IRAN – Supreme Leader Khomeini during a meeting with a group of schoolgirls (February 2023)

In 2020, there began to be news reports that Iran was changing its population policy. The population was ageing, birth rates were low and contraception, abortion and vasectomy were all available. In June 2020, the BBC reported that Iran had limited the provision of family planning services at state-run hospitals. The report said vasectomies would no longer be carried out at state-run medical centres, and contraceptives would only be offered to women whose health might be at risk. Annual population growth had dropped below 1%, and if no action was taken, Iran could become one of the world’s oldest countries in the next 30 years, the health ministry said. However, such services would still be provided at private hospitals. Marriage and children within marriage were both in decline, Iran’s state-run news agency Irna reported, largely because of economic hardship. The Health Ministry reported that the marriage rate had dropped by 40% in the previous decade. Ayatollah Khamenei called for people to have more children, saying he wanted the current population population of 80 million to grow to 150 million.

In July 2022, the Lancet reported the following: “On 18 June 2022, the Iranian Government issued a directive instructing medical professionals to stop recommending antenatal screening tests. Expectant parents will now have to request such testing, which can only be ordered by gynaecologists. The move is the latest in a series of measures aimed at limiting abortions and access to birth control in Iran. The Youthful Population and Protection of the Family Law, which was ratified towards the end of 2021, calls for the establishment of abortion panels to determine whether a pregnancy can be legally terminated. The legislation also stipulates that anyone performing multiple abortions could be liable for capital punishment. Iran only permits abortion within the first 4 months of pregnancy, if giving birth would endanger the life of the mother, or if the fetus shows signs of severe or life-threatening disability.” Incentives supporting earlier marriage and higher fertility were also included in the legislation. An article published in December 2023 argued that “As well as violating reproductive rights, the new policy is unlikely to achieve its aim of initiating a sustained rise in fertility in Iran.”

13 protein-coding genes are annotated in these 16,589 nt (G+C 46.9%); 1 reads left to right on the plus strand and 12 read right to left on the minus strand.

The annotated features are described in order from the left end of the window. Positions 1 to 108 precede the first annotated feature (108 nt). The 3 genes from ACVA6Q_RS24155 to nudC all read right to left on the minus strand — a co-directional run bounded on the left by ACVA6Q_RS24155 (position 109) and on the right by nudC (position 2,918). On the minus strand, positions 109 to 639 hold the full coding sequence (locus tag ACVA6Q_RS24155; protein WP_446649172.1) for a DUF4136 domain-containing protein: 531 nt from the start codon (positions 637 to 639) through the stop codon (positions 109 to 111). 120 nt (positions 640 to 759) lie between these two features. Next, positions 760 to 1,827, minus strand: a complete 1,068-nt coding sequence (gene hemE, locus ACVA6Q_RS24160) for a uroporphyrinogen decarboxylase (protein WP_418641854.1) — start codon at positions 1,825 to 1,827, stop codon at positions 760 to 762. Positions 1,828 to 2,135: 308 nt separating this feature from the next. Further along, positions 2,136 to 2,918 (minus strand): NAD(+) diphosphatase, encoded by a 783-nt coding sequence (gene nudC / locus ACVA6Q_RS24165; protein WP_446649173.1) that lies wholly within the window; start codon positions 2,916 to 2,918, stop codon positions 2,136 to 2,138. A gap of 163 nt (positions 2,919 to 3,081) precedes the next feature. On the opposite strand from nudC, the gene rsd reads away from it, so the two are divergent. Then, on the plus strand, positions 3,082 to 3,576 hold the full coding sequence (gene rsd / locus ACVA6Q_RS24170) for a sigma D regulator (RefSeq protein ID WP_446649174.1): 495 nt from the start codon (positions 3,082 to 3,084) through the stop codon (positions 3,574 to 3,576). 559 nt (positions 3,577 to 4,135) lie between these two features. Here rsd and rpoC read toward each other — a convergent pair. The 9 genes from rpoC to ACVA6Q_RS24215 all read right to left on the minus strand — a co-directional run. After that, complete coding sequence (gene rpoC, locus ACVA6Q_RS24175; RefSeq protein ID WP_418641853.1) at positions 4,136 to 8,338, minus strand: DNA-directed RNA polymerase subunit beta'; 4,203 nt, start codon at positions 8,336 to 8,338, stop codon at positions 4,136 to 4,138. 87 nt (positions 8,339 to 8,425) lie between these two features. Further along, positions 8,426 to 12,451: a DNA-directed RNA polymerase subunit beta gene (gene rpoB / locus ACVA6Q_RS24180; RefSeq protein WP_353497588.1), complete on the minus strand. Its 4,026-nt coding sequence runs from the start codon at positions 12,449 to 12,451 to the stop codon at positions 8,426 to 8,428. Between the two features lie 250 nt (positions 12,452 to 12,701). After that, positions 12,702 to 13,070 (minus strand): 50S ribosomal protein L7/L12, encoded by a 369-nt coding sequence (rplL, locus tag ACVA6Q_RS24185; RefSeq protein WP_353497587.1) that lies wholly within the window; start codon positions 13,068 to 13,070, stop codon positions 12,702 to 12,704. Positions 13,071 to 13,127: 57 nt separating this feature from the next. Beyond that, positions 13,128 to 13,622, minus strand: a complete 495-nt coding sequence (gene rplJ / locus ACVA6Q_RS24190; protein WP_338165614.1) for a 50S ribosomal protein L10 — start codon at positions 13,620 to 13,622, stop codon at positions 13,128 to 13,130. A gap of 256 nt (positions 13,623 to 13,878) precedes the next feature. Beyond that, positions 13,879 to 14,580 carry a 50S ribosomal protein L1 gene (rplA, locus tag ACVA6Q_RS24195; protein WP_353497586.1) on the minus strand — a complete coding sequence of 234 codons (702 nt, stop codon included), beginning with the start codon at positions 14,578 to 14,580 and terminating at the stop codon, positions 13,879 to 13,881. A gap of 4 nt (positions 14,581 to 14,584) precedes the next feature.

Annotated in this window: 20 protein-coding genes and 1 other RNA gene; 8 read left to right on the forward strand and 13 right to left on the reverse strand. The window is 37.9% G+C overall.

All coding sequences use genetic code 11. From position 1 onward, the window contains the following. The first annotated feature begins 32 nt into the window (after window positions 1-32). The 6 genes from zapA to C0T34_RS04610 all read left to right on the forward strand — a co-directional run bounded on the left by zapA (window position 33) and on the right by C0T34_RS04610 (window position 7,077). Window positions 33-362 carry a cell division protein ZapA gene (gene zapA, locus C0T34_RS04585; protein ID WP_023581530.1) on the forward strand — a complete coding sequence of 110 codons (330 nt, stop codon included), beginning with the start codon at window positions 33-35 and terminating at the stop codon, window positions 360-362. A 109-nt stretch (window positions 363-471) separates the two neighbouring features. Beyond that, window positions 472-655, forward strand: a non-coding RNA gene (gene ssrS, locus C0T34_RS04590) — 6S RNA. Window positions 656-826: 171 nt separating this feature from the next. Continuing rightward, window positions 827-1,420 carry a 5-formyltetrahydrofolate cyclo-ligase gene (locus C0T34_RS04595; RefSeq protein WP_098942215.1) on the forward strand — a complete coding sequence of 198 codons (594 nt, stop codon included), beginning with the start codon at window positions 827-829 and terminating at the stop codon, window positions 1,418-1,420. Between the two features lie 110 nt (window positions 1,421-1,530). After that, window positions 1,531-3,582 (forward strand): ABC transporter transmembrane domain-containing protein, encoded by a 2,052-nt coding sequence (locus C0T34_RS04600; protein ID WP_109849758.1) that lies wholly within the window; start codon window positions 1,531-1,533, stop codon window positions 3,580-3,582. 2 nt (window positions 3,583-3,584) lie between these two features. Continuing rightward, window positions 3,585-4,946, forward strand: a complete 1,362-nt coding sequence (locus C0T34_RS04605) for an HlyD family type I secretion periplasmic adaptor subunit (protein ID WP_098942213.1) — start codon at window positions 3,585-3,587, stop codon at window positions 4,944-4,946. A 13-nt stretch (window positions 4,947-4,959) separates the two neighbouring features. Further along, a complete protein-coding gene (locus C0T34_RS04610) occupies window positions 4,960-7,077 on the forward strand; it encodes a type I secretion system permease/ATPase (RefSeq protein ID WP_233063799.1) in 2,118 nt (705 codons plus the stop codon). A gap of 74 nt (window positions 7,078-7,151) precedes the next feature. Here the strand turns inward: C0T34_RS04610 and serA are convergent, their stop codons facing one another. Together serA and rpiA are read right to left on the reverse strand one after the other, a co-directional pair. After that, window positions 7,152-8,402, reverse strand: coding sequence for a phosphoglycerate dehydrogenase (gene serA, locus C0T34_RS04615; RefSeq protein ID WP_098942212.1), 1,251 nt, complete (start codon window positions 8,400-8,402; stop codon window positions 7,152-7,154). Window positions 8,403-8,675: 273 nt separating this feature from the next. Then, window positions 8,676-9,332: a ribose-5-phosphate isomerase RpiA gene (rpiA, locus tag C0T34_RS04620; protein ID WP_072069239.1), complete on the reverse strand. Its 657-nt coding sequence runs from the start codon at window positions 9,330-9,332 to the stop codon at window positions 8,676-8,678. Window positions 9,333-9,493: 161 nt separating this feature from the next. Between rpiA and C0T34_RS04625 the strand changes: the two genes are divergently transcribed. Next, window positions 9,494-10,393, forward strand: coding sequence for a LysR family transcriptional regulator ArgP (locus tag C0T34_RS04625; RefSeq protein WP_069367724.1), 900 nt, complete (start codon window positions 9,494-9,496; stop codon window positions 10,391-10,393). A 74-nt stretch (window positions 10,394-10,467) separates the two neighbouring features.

Most recently, in March 2024, in Iran International, an article argued that “year after year, individuals are instead opting to have fewer children, standing in opposition to the government’s ambitious population policy, and especially by Iranian women opting for abortions. A senior health expert suggested that there were approximately 530,000 legal and illegal abortions annually. Other authorities offer estimates ranging from 250,000 to 650,000 cases per year.

According to Article 56 of the Family Protection and Youth Population Law, an abortion without a licence is punishable by fine, imprisonment, and revocation of the medical license, and the coroner’s office is responsible for filing the case for the applicants. The doctor of this office is in charge of reviewing the documents and completing the details of the case. In addition to the punishments stipulated in the Islamic Penal Code, the work licence of a doctor, midwife, or pharmacist involved in abortion and their stewards will be revoked and they must pay a fine. But despite these punishments, underground and illegal abortions continue, with the government struggling to enforce its law. Easy access to abortion pills has also contributed. Although around half a million individuals, comprising roughly one million births and half a million deaths, are added to the population annually, but if current trends persist, the growth rate is projected to reach zero within the next seven years, thereafter turning negative.

Even the prohibition of antenatal screening has not aided in decreasing abortion rates. The pervasive sense of economic hardship and despair regarding the future weighs heavily on the minds of mothers across all 31 provinces – with the burden prompting them to undergo abortions despite the associated risks and financial strain, all of which are borne out of their own pockets.

SOURCES: BBC News, 15 June 2020 ; The Lancet Child & Adolescent Health, by Talha Burki. 26 July 2022 ; Sexual & Reproductive Health Matters, by Khadijeh Asadisarvestani, Tomas Sobotka. 2023;December 31(1):2257075 ; Iran International, by Majid Mohammadi, 13 March 2024 + PHOTO ABOVE (no credit).